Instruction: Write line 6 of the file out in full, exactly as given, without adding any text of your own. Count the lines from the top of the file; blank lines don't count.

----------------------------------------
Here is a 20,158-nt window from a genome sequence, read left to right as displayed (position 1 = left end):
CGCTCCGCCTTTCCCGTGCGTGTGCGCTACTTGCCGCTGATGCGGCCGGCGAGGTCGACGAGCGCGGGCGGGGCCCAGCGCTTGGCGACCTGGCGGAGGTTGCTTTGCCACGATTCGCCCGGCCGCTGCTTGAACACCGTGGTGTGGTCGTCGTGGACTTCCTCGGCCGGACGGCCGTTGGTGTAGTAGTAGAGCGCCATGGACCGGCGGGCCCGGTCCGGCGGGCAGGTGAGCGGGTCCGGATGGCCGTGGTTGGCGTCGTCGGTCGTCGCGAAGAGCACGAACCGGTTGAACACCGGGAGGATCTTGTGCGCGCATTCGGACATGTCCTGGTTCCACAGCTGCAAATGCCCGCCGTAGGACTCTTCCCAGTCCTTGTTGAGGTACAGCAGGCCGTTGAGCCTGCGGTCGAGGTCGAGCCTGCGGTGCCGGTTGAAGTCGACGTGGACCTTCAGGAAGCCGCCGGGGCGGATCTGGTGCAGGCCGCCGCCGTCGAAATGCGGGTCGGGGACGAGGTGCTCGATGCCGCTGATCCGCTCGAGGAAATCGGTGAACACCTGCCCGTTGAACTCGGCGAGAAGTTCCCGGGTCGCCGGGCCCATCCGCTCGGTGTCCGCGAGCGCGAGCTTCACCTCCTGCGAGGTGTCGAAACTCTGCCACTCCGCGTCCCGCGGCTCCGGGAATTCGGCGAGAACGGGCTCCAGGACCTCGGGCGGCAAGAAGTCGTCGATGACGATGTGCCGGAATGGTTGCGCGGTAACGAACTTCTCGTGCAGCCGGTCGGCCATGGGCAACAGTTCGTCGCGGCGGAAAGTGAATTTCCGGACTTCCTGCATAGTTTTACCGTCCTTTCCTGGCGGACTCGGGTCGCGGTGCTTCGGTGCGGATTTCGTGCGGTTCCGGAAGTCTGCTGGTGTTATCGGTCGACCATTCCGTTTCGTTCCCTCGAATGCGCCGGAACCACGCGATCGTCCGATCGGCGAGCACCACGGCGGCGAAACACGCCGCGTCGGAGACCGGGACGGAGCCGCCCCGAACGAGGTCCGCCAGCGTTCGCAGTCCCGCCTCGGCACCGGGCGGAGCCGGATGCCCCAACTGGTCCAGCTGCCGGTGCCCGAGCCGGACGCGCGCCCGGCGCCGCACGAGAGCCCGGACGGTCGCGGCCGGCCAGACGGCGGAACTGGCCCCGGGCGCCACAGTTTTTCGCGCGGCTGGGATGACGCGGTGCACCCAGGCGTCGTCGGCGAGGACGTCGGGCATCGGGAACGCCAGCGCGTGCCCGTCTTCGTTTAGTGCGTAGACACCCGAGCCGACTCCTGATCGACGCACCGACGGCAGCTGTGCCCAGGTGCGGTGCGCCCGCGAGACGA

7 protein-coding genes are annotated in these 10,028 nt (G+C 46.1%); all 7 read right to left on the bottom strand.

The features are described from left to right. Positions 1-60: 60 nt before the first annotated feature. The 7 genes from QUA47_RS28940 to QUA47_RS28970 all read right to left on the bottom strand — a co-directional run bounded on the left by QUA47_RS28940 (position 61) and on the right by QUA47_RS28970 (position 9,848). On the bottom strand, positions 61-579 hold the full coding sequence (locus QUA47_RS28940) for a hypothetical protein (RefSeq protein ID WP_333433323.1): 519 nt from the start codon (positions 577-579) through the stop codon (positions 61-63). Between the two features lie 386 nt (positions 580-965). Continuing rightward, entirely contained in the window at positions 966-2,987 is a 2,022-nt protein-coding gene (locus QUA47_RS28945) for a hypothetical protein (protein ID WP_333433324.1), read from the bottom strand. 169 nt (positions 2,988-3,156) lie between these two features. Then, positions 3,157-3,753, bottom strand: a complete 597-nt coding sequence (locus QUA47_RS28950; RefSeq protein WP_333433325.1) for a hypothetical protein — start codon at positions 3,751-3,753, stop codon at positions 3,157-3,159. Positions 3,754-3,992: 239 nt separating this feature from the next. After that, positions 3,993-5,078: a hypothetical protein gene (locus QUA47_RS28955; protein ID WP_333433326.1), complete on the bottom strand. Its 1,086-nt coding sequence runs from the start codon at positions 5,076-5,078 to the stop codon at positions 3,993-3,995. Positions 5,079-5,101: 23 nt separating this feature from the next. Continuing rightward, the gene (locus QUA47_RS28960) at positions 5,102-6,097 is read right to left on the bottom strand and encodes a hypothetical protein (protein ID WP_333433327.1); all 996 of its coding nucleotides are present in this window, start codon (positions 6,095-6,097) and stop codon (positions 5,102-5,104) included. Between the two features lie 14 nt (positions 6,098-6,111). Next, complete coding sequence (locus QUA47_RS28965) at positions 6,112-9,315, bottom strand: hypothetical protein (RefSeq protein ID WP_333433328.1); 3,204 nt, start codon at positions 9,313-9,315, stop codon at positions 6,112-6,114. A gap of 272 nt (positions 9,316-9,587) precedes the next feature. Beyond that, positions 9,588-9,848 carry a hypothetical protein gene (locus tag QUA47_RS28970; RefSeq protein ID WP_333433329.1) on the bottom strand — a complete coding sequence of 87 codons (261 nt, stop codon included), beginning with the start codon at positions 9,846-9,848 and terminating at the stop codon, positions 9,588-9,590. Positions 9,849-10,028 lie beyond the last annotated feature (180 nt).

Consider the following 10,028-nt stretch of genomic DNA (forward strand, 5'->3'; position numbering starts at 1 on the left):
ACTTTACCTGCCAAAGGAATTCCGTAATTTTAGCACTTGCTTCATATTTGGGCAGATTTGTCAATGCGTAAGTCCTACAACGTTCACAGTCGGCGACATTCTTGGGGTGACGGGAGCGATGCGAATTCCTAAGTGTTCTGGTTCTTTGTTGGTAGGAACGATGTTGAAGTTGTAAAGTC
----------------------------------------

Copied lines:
ACTTTACCTGCCAAAGGAATTCCGTAATTTTAGCACTTGCTTCATATTTGGGCAGATTTGTCAATGCGTAAGTCCTACAACGTTCACAGTCGGCGACATTCTTGGGGTGACGGGAGCGATGCGAATTCCTAAGTGTTCTGGTTCTTTGTTGGTAGGAACGATGTTGAAGTTGTAAAGTC